• Sue Sutherland 12th Jul '16 - 2:26pm

    Reading many comments and posts about our future there are two opposing messages. One, the EU has improved our lives, free movement has helped us grow in many ways, we don’t need any more housing just deter people from coming to popular areas, there aren’t any problems with local services. The second, the EU is unwieldy and undemocratic, free movement has has taken our jobs, we desperately need more housing, our local services are at breaking point. It sounds as if we don’t live in the same world doesn’t it?
    Well imho that is exactly the problem, we do live in different worlds. All the experts that came out on the side of Remain live in one world and many of those who voted Leave live in another. As someone said in another post (I apologise for not being able to find it again so as to give a name) free movement is brilliant for creative, scientific, collaborative jobs but not for unskilled jobs where employers use cheap migrant labour rather than more expensive local workers. This also puts a strain on local services. In this other world there isn’t enough social housing to rent so I may easily slip into homelessness, I haven’t got a passport, my local factory has relocated to Eastern Europe, other local employers won’t give me a job, my wife is disabled and she has been denied disability benefit and at my children’s school there are a lot of kids who can’t speak English, so that must be why my kids are doing so badly. They will never get a better life.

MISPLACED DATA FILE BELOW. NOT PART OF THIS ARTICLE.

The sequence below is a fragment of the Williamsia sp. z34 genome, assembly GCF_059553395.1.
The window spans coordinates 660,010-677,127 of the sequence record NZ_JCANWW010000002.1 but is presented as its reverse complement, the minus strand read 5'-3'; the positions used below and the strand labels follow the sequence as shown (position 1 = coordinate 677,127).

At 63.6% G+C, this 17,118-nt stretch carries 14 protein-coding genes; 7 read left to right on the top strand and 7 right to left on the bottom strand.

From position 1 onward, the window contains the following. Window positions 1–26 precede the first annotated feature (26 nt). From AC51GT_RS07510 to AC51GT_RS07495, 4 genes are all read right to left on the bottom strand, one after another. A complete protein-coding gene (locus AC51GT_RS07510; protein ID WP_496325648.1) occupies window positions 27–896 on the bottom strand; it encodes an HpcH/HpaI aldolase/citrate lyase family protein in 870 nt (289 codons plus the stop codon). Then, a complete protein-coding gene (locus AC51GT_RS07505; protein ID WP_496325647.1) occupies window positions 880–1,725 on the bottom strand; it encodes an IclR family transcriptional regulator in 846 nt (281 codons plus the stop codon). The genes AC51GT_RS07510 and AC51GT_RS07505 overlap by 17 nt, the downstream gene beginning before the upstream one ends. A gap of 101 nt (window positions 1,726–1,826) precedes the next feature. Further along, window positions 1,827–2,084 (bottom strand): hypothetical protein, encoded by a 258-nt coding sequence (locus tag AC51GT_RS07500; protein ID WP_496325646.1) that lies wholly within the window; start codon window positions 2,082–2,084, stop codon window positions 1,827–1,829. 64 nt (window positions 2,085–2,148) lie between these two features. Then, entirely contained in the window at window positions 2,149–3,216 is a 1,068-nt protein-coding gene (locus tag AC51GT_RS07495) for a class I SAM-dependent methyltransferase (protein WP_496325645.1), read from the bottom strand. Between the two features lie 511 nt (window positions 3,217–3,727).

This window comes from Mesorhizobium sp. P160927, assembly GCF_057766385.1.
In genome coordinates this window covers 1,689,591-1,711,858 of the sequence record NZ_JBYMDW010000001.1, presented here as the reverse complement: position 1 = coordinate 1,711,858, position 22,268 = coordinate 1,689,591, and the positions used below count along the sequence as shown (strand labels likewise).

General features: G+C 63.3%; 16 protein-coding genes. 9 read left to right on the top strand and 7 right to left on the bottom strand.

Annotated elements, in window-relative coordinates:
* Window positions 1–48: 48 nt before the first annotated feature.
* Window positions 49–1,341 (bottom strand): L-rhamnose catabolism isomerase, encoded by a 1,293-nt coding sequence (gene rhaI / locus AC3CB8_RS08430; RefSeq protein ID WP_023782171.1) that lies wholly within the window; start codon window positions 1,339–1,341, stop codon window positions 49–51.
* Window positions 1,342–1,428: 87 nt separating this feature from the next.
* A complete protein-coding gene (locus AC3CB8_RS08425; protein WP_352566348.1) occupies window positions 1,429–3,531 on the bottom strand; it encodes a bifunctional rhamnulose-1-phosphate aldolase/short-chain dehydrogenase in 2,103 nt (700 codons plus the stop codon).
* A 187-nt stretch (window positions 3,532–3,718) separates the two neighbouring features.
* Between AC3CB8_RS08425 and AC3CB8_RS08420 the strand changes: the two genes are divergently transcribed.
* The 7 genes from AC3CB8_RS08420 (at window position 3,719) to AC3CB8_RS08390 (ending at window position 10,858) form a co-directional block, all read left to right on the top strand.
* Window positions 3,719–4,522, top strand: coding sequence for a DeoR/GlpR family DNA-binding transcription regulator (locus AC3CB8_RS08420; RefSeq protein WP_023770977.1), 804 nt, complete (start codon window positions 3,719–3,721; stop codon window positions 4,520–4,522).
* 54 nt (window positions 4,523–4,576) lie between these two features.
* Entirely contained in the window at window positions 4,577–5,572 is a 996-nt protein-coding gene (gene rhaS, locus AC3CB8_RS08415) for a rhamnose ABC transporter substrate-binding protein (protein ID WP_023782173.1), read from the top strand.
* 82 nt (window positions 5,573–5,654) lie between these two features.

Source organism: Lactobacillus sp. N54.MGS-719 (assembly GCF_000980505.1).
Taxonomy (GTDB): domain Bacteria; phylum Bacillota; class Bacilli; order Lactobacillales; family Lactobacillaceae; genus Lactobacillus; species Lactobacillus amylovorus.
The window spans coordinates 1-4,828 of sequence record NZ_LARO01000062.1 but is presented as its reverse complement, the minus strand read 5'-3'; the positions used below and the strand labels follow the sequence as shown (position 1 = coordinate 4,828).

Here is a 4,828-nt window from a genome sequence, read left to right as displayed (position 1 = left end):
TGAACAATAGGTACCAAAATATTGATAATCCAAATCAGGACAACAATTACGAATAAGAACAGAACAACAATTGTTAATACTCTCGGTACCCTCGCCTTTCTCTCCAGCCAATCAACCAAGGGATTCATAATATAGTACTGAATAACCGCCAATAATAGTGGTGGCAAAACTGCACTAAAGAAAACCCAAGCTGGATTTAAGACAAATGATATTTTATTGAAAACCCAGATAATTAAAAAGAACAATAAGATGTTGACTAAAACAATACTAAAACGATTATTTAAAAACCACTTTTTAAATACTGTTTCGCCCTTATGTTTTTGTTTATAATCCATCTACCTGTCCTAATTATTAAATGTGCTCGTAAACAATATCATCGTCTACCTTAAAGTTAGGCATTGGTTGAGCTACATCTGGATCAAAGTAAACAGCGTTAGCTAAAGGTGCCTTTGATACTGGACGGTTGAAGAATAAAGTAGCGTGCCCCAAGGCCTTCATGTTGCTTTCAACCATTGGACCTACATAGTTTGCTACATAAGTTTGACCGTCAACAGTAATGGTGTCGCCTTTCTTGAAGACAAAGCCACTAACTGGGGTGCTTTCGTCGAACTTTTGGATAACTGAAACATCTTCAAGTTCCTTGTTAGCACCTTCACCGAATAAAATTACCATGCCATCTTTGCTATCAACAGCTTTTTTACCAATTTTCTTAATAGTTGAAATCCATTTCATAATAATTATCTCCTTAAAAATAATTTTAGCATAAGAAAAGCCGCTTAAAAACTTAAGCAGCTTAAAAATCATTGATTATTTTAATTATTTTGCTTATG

This is a broad generalisation and many people voted Leave who don’t live in this second world but would YOU like to live there? As a party of democracy we cannot ignore people’s votes. We have to improve life for the have nots at the same time as we try to speak up for those who voted Remain.